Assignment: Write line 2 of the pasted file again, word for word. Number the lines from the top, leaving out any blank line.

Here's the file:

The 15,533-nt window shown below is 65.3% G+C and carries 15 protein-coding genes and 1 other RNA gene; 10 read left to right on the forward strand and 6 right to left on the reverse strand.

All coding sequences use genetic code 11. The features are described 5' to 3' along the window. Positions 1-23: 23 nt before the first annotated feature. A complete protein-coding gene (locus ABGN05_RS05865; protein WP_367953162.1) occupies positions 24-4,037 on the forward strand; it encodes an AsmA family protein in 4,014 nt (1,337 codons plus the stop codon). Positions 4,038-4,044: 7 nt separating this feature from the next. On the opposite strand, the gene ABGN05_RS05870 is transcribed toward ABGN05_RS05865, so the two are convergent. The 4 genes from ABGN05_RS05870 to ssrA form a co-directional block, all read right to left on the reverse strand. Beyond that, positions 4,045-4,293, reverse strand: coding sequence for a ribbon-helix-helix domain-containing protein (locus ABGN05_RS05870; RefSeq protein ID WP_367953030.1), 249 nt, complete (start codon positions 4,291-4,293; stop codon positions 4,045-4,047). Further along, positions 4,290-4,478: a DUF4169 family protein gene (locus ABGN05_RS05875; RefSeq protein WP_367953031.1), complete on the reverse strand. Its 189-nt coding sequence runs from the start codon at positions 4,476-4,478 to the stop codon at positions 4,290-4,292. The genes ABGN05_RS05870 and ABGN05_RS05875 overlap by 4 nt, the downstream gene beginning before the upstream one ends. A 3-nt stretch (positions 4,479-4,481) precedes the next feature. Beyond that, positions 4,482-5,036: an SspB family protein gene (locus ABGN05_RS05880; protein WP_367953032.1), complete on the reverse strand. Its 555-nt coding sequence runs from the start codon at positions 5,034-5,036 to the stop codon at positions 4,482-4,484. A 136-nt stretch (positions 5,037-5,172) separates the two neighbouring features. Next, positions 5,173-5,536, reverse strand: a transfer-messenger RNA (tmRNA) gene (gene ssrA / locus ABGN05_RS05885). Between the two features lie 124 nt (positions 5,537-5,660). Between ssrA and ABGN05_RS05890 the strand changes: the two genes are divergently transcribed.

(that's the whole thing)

All coding sequences use genetic code 11. The features are described 5' to 3' along the window. Positions 1-23: 23 nt before the first annotated feature. A complete protein-coding gene (locus ABGN05_RS05865; protein WP_367953162.1) occupies positions 24-4,037 on the forward strand; it encodes an AsmA family protein in 4,014 nt (1,337 codons plus the stop codon). Positions 4,038-4,044: 7 nt separating this feature from the next. On the opposite strand, the gene ABGN05_RS05870 is transcribed toward ABGN05_RS05865, so the two are convergent. The 4 genes from ABGN05_RS05870 to ssrA form a co-directional block, all read right to left on the reverse strand. Beyond that, positions 4,045-4,293, reverse strand: coding sequence for a ribbon-helix-helix domain-containing protein (locus ABGN05_RS05870; RefSeq protein ID WP_367953030.1), 249 nt, complete (start codon positions 4,291-4,293; stop codon positions 4,045-4,047). Further along, positions 4,290-4,478: a DUF4169 family protein gene (locus ABGN05_RS05875; RefSeq protein WP_367953031.1), complete on the reverse strand. Its 189-nt coding sequence runs from the start codon at positions 4,476-4,478 to the stop codon at positions 4,290-4,292. The genes ABGN05_RS05870 and ABGN05_RS05875 overlap by 4 nt, the downstream gene beginning before the upstream one ends. A 3-nt stretch (positions 4,479-4,481) precedes the next feature. Beyond that, positions 4,482-5,036: an SspB family protein gene (locus ABGN05_RS05880; protein WP_367953032.1), complete on the reverse strand. Its 555-nt coding sequence runs from the start codon at positions 5,034-5,036 to the stop codon at positions 4,482-4,484. A 136-nt stretch (positions 5,037-5,172) separates the two neighbouring features. Next, positions 5,173-5,536, reverse strand: a transfer-messenger RNA (tmRNA) gene (gene ssrA / locus ABGN05_RS05885). Between the two features lie 124 nt (positions 5,537-5,660). Between ssrA and ABGN05_RS05890 the strand changes: the two genes are divergently transcribed.